The site was known for its well-worn charm, serving as a sort of living room for students and patrons to working on laptops at all hours. Anyone who made a purchase there was welcome to stay as long as they liked.

“Southeast Grind” was also a place where handbills from local businesses and for those connected with local events could be posted, providing a bulletin board for the community. It was a special place for night owls who needed somewhere to gather and finish up last-minute classwork and projects.

Birch also ran a coffee shop in the City of Milwaukie – “The Milwaukie Grind” – from 2012 until 2014. She recently gave birth to her third child, so now she is planning a new career as a fulltime Mom. Her favorite memory from the S.E. Powell shop is having met her husband there – who, she says, was a regular.

In the last week of operation, hundreds of friends and patrons dropped in to reminisce, say their goodbyes, and remember what a special place Southeast Grind had been in their lives.

Coffee may still be had at any hour, of course, at 24-hour restaurants – one of which, the Original Hotcake House, is only a couple of blocks west, at 1002 S.E. Powell Boulevard. But, to many, it may just not be the same.

Cafe Rowan, Creston Kenilworth, Spencer Ivankoe, Southeast Portland, Oregon
On this corner in the Creston-Kenilworth neighborhood, the paper in the window of the corner business space means that Starbucks has moved out, and Café Rowan, owned by a gourmet chef who lives in Sellwood, will open there soon. (Paige Wallace)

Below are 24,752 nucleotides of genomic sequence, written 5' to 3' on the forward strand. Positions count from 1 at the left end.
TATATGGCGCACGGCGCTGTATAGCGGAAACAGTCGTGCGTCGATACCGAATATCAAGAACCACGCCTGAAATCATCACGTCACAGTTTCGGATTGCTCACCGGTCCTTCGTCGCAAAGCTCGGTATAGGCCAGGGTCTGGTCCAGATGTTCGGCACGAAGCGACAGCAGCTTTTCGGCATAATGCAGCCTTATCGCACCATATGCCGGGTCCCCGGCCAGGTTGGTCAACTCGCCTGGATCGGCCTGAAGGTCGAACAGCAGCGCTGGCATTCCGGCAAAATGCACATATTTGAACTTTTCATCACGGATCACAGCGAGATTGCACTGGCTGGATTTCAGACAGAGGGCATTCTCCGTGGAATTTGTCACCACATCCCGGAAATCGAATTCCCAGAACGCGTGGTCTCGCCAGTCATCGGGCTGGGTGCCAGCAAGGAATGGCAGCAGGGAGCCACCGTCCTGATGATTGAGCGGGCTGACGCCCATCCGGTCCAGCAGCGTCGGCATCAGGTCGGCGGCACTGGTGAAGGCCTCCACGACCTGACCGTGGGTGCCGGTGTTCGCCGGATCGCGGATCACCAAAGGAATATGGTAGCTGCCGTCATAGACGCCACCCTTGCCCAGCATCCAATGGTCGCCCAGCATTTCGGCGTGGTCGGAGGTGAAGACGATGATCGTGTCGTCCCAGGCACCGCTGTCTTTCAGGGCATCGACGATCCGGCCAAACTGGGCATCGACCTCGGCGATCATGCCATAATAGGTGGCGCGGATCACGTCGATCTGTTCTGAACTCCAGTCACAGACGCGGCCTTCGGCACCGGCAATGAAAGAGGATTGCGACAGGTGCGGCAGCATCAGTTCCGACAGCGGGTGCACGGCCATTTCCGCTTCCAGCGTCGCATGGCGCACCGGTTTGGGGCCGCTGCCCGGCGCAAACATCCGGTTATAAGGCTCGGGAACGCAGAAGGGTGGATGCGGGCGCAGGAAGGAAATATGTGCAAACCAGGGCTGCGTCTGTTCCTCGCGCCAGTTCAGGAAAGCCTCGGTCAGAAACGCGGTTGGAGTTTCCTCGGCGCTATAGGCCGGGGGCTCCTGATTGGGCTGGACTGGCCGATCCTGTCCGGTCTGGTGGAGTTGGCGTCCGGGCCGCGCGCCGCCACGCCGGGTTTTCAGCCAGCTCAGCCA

Gourmet café to replace Starbucks on ‘Kupie Corner’


A new restaurant is set to open in the Creston-Kenilworth neighborhood in early 2020. Café Rowan will take over the space that previously housed Starbucks, at the corner of S.E. Chavez Boulevard (formerly 39th) and Holgate Boulevard, in the building known as Kupie Corner, in homage to the former Kupie Cone stand that used to be there.

The café will serve breakfast and lunch Monday through Friday, brunch on weekends, and a chef’s menu dinner featuring Oregon wine pairings one night a week.

Owner and Chef Spencer Ivankoe describes the restaurant’s fare as “farm friendly”. He plans to source most of his ingredients locally, including beverages from Portland’s Coava Coffee Company, and Steven Smith TeaMaker.

Ivankoe lives in Sellwood, and chose Café Rowan’s location deliberately. “You’ve got Reed College down the street, you’ve got all the neighborhoods,” he said. ”I just loved the people here; the vibe here.”

Building plans show indoor and outdoor tables. An open kitchen, surrounded by a bar, will allow patrons to interact with Ivankoe as he prepares their food. Industrial design elements, and a simple color scheme, capitalize on natural light from existing windows, he says – pointing out the white walls and concrete flooring.